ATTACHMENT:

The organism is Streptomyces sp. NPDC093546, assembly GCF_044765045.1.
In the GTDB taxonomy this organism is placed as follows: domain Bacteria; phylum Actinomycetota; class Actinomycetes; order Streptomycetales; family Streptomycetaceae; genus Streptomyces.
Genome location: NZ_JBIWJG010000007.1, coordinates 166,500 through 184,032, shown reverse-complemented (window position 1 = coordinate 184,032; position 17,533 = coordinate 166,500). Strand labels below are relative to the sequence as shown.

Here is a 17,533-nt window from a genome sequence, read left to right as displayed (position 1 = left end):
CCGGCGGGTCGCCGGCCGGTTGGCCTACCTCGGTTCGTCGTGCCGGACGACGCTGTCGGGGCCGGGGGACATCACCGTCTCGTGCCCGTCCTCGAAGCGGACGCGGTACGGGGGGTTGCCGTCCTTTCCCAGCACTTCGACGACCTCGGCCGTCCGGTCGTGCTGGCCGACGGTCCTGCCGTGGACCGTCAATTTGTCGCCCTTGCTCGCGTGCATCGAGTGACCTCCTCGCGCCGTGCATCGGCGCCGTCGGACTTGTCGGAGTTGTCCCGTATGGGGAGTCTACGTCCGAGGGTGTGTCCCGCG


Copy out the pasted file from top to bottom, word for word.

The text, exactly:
The organism is Streptomyces sp. NPDC093546, assembly GCF_044765045.1.
In the GTDB taxonomy this organism is placed as follows: domain Bacteria; phylum Actinomycetota; class Actinomycetes; order Streptomycetales; family Streptomycetaceae; genus Streptomyces.
Genome location: NZ_JBIWJG010000007.1, coordinates 166,500 through 184,032, shown reverse-complemented (window position 1 = coordinate 184,032; position 17,533 = coordinate 166,500). Strand labels below are relative to the sequence as shown.

Here is a 17,533-nt window from a genome sequence, read left to right as displayed (position 1 = left end):
CCGGCGGGTCGCCGGCCGGTTGGCCTACCTCGGTTCGTCGTGCCGGACGACGCTGTCGGGGCCGGGGGACATCACCGTCTCGTGCCCGTCCTCGAAGCGGACGCGGTACGGGGGGTTGCCGTCCTTTCCCAGCACTTCGACGACCTCGGCCGTCCGGTCGTGCTGGCCGACGGTCCTGCCGTGGACCGTCAATTTGTCGCCCTTGCTCGCGTGCATCGAGTGACCTCCTCGCGCCGTGCATCGGCGCCGTCGGACTTGTCGGAGTTGTCCCGTATGGGGAGTCTACGTCCGAGGGTGTGTCCCGCG